At the time the Witchcraft was at a Buoy #7, in Miami Harbor, and Burack told the Coast Guard that he was going to shoot up a flare to help them find their position, but the flare never appeared. Even when the flare did not appear, the Coast Guard did not believe at the time that anything was drastically wrong, but they nevertheless sent out assistance, who arrived at Buoy #7 just 19 minutes after the call, yet when they arrived there was no sign at all of the yacht or the two men aboard. A search immediately commenced that would quickly grow to meticulously scour an impressive total area of 24,500 square miles over 6 days, involving hundreds of boats and aircraft that looked as far as the Gulf Stream. Throughout all of this, not a single piece of debris was discovered, no life jackets, bodies or any flotsam. No emergency flares were sighted even though Burack had a flare gun aboard, and none of the ample safety flotation equipment that had been stowed aboard was found. Likewise, there was never any further communication from the lost ship, no distress call, and no other boaters in the area had seen the missing yacht, and the Coast Guard was baffled at how fast the Witchcraft had so abruptly and completely disappeared in such a short time in completely calm conditions.
Not only had the weather been calm and the sea serene, but Burack had designed the Witchcraft with special advanced interior flotation devices that made it effectively unsinkable. The effect would have been rather like a cork, meaning that even if the vessel had become badly damaged and fully flooded, some part of the hull should have remained above water, but there was not a trace that the yacht had ever even been there at all. Indeed, such unsinkable boats regularly caused shipping hazards after being damaged or destroyed, their lifeless husks left bobbing about at the surface when they should have been sunk, and the Coast Guard was regularly on the lookout for such floating wrecks, yet of the Witchcraft there was no sign. Burack was also a safety nut, and had kept plenty of life saving gear aboard, as well as even special flotation seat cushions, all of which should have floated to the surface, but none of this was found, and the Coast Guard would cryptically say of the Witchcraft and its crew “They are presumed missing, but not lost at sea.”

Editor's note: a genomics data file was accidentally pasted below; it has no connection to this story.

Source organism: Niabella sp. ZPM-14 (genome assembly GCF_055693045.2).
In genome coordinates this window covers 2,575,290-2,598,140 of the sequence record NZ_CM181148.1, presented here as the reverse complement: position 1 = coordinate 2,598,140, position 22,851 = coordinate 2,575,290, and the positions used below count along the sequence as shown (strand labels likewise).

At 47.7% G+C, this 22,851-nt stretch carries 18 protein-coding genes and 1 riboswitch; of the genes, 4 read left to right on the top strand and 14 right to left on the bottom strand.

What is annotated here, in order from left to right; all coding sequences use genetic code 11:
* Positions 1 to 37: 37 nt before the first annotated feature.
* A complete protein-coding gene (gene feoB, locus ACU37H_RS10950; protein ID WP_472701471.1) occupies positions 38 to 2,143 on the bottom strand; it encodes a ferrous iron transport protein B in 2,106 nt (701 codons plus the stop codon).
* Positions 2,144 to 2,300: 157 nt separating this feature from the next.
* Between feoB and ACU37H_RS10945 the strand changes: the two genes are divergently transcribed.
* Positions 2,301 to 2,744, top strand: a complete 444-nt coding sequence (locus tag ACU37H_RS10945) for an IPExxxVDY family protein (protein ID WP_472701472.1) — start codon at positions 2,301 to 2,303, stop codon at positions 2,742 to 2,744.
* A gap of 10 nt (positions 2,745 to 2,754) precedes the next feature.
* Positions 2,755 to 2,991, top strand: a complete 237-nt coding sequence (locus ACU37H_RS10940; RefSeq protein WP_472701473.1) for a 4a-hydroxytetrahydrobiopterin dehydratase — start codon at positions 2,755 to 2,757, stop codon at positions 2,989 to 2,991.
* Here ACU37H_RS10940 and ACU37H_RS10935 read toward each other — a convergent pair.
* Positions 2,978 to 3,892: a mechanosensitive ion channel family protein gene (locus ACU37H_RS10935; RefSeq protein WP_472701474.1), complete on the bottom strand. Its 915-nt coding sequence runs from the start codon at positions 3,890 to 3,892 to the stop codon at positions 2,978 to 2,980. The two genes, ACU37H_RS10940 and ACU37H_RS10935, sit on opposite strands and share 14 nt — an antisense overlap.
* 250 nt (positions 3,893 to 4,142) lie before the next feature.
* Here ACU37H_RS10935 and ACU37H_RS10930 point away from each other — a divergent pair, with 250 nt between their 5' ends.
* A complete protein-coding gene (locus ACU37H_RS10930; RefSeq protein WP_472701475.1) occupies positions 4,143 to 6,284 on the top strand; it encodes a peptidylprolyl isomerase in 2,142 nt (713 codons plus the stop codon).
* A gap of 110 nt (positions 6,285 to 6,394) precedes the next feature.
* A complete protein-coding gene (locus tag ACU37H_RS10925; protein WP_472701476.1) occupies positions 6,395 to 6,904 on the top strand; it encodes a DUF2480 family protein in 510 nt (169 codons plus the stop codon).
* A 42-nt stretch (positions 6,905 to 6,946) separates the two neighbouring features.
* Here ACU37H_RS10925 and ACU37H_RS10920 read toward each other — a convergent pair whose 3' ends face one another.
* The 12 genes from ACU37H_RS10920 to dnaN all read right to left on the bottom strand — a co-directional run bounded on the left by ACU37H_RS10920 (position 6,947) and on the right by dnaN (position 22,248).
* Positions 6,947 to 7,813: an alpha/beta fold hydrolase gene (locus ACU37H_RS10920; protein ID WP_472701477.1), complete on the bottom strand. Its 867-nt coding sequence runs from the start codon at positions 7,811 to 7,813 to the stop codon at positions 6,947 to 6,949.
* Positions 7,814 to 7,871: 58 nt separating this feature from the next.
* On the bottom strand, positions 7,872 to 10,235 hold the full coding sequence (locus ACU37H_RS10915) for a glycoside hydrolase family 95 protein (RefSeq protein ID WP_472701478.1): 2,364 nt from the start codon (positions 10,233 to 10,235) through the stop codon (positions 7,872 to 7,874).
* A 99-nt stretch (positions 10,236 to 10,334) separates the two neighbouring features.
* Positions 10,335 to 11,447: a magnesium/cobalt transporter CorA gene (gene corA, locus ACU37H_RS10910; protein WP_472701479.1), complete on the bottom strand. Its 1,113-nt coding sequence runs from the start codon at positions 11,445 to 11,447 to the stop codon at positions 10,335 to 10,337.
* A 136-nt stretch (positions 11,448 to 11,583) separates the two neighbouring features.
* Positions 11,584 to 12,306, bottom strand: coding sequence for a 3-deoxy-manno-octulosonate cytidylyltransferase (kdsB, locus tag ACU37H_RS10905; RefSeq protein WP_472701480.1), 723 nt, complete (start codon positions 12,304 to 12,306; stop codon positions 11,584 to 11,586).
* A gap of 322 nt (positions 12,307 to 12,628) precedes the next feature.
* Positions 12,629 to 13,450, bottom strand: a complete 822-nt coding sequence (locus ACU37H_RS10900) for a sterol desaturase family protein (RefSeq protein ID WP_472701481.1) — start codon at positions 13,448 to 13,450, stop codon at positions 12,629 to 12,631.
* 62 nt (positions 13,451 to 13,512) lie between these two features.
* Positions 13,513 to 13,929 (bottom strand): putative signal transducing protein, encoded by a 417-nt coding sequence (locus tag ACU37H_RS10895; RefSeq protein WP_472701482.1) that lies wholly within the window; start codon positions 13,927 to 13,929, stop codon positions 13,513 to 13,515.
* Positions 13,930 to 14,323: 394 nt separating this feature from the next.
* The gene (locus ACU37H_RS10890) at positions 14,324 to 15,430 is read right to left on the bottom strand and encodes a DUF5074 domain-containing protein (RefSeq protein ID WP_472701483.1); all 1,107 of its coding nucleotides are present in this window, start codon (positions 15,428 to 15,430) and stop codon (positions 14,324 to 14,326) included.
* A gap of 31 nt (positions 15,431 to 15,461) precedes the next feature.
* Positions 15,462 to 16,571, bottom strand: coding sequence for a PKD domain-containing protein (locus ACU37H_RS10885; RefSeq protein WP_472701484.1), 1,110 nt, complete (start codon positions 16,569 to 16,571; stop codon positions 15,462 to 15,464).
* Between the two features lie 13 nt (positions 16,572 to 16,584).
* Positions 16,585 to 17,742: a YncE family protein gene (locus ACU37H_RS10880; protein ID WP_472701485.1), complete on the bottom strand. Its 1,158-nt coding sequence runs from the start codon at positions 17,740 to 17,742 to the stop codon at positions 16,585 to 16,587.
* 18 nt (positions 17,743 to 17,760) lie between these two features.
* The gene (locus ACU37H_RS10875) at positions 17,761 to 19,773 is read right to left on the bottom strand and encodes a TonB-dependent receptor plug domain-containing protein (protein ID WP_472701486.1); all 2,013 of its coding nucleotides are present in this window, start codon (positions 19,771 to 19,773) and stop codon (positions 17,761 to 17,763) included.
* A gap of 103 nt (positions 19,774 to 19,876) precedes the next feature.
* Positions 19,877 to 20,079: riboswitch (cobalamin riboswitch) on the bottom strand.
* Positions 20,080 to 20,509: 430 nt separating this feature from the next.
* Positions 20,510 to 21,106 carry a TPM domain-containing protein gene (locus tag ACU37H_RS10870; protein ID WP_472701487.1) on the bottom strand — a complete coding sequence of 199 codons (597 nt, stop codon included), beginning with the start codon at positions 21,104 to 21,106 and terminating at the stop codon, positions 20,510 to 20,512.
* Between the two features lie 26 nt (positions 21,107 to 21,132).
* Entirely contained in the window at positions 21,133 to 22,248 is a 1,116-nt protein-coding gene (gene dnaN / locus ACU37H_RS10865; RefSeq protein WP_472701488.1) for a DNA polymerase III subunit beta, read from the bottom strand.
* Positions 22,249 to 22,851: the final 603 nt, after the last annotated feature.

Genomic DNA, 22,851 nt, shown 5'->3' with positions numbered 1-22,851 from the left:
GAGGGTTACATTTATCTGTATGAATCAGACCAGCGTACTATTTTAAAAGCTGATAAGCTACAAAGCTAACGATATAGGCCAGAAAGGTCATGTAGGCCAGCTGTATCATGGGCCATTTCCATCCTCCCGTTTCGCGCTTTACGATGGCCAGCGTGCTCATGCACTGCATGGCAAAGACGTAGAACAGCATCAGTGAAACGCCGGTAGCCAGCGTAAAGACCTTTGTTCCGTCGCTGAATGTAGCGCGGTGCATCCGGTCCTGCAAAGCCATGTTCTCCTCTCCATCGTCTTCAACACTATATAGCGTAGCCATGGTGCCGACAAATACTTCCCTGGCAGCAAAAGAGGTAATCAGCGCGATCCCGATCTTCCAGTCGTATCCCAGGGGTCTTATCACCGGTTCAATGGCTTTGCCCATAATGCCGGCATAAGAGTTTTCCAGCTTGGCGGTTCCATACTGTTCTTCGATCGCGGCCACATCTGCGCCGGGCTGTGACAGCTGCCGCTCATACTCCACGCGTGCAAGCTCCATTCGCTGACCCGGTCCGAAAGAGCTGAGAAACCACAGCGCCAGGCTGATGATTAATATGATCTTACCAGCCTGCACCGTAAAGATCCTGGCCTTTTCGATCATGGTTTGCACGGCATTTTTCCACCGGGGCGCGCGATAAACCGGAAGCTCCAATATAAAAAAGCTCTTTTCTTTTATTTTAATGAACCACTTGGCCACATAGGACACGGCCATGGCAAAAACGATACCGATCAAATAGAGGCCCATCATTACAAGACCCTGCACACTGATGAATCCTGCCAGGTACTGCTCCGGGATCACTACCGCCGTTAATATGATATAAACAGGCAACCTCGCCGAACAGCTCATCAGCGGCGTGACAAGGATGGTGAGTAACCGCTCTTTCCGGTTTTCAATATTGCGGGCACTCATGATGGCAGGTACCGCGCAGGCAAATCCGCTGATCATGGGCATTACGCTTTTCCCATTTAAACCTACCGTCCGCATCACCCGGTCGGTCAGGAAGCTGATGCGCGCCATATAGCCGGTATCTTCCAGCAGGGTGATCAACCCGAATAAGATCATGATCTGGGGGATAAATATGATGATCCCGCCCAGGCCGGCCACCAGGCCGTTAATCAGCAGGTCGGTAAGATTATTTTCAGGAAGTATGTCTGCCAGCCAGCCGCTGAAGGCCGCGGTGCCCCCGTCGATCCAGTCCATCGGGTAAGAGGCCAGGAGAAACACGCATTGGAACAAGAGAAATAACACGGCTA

How could this extremely sturdy, unsinkable vessel manned by such seasoned seamen so thoroughly disappear without a trace in such a short span of time in such clear weather conditions? Why was it that they never sent up a flare or tried to call for help after that initial contact with the Coast Guard? How could it be that there was not a single shred of flotsam or any of the myriad safety flotation gear bobbing about the area? The extremely odd, total disappearance of the Witchcraft has propelled the case into the annals of great sea mysteries, and it is often listed as one of the more baffling disappearances attributed to the Bermuda Triangle. Theories of course have cropped up around the case, such as that it was caught up in a sudden, short-lived squall or had been the victim of a rogue wave or freak ocean current, with one of the more outlandish being that the yacht had in fact bumped into some immense sea monster that had subsequently attacked and pulled it down to a watery doom. Considering no sign or trace of the Witchcraft or its crew have ever been found, we will likely never know for sure.